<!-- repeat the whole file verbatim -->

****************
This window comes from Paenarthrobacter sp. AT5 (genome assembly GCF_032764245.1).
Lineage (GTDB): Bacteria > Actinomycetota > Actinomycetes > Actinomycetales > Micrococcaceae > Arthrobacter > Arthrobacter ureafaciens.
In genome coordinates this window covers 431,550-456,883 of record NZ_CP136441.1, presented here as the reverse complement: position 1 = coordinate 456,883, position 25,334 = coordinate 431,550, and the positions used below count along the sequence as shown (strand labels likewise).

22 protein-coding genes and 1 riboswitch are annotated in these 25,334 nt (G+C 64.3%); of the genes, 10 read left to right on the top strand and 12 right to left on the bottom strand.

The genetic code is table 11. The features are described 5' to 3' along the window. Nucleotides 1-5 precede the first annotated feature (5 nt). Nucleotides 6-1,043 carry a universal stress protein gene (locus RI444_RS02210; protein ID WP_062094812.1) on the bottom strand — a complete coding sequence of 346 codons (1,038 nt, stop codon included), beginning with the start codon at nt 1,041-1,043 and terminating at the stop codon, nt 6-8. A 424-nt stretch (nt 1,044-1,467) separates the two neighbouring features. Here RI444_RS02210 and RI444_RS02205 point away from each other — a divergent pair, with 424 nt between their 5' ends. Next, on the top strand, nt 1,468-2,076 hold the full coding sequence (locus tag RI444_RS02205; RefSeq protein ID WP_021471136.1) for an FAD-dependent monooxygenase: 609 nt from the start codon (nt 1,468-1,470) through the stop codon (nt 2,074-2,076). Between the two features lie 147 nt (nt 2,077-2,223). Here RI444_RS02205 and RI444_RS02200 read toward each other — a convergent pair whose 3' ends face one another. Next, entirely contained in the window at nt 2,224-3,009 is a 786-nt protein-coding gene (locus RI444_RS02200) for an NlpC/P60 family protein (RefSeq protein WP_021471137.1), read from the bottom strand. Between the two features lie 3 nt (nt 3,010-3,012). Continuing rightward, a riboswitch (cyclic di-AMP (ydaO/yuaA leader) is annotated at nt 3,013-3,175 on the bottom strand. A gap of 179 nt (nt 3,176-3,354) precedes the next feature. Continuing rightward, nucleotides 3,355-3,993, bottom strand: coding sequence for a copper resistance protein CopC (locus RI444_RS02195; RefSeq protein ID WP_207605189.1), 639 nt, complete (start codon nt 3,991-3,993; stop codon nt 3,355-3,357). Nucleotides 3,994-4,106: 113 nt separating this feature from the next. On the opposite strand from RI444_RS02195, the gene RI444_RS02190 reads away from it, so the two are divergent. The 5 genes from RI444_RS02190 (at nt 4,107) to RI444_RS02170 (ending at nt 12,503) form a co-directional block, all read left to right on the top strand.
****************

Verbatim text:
This window comes from Paenarthrobacter sp. AT5 (genome assembly GCF_032764245.1).
Lineage (GTDB): Bacteria > Actinomycetota > Actinomycetes > Actinomycetales > Micrococcaceae > Arthrobacter > Arthrobacter ureafaciens.
In genome coordinates this window covers 431,550-456,883 of record NZ_CP136441.1, presented here as the reverse complement: position 1 = coordinate 456,883, position 25,334 = coordinate 431,550, and the positions used below count along the sequence as shown (strand labels likewise).

22 protein-coding genes and 1 riboswitch are annotated in these 25,334 nt (G+C 64.3%); of the genes, 10 read left to right on the top strand and 12 right to left on the bottom strand.

The genetic code is table 11. The features are described 5' to 3' along the window. Nucleotides 1-5 precede the first annotated feature (5 nt). Nucleotides 6-1,043 carry a universal stress protein gene (locus RI444_RS02210; protein ID WP_062094812.1) on the bottom strand — a complete coding sequence of 346 codons (1,038 nt, stop codon included), beginning with the start codon at nt 1,041-1,043 and terminating at the stop codon, nt 6-8. A 424-nt stretch (nt 1,044-1,467) separates the two neighbouring features. Here RI444_RS02210 and RI444_RS02205 point away from each other — a divergent pair, with 424 nt between their 5' ends. Next, on the top strand, nt 1,468-2,076 hold the full coding sequence (locus tag RI444_RS02205; RefSeq protein ID WP_021471136.1) for an FAD-dependent monooxygenase: 609 nt from the start codon (nt 1,468-1,470) through the stop codon (nt 2,074-2,076). Between the two features lie 147 nt (nt 2,077-2,223). Here RI444_RS02205 and RI444_RS02200 read toward each other — a convergent pair whose 3' ends face one another. Next, entirely contained in the window at nt 2,224-3,009 is a 786-nt protein-coding gene (locus RI444_RS02200) for an NlpC/P60 family protein (RefSeq protein WP_021471137.1), read from the bottom strand. Between the two features lie 3 nt (nt 3,010-3,012). Continuing rightward, a riboswitch (cyclic di-AMP (ydaO/yuaA leader) is annotated at nt 3,013-3,175 on the bottom strand. A gap of 179 nt (nt 3,176-3,354) precedes the next feature. Continuing rightward, nucleotides 3,355-3,993, bottom strand: coding sequence for a copper resistance protein CopC (locus RI444_RS02195; RefSeq protein ID WP_207605189.1), 639 nt, complete (start codon nt 3,991-3,993; stop codon nt 3,355-3,357). Nucleotides 3,994-4,106: 113 nt separating this feature from the next. On the opposite strand from RI444_RS02195, the gene RI444_RS02190 reads away from it, so the two are divergent. The 5 genes from RI444_RS02190 (at nt 4,107) to RI444_RS02170 (ending at nt 12,503) form a co-directional block, all read left to right on the top strand.